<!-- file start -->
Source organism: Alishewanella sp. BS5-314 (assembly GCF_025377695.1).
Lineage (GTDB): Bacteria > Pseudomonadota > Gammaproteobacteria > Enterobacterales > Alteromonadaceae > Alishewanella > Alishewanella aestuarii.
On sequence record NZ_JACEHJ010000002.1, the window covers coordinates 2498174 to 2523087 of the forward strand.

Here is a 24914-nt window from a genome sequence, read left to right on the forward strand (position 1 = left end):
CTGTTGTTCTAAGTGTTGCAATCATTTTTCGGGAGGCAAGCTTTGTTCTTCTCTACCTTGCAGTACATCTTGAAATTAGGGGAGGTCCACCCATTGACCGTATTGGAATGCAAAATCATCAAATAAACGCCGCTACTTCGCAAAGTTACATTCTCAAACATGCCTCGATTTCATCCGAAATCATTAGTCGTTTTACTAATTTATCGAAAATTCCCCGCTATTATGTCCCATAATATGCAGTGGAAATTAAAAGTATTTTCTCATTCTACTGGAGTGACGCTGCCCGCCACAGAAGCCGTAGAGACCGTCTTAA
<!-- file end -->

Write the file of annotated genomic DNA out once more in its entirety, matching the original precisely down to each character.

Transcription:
Source organism: Alishewanella sp. BS5-314 (assembly GCF_025377695.1).
Lineage (GTDB): Bacteria > Pseudomonadota > Gammaproteobacteria > Enterobacterales > Alteromonadaceae > Alishewanella > Alishewanella aestuarii.
On sequence record NZ_JACEHJ010000002.1, the window covers coordinates 2498174 to 2523087 of the forward strand.

Here is a 24914-nt window from a genome sequence, read left to right on the forward strand (position 1 = left end):
CTGTTGTTCTAAGTGTTGCAATCATTTTTCGGGAGGCAAGCTTTGTTCTTCTCTACCTTGCAGTACATCTTGAAATTAGGGGAGGTCCACCCATTGACCGTATTGGAATGCAAAATCATCAAATAAACGCCGCTACTTCGCAAAGTTACATTCTCAAACATGCCTCGATTTCATCCGAAATCATTAGTCGTTTTACTAATTTATCGAAAATTCCCCGCTATTATGTCCCATAATATGCAGTGGAAATTAAAAGTATTTTCTCATTCTACTGGAGTGACGCTGCCCGCCACAGAAGCCGTAGAGACCGTCTTAA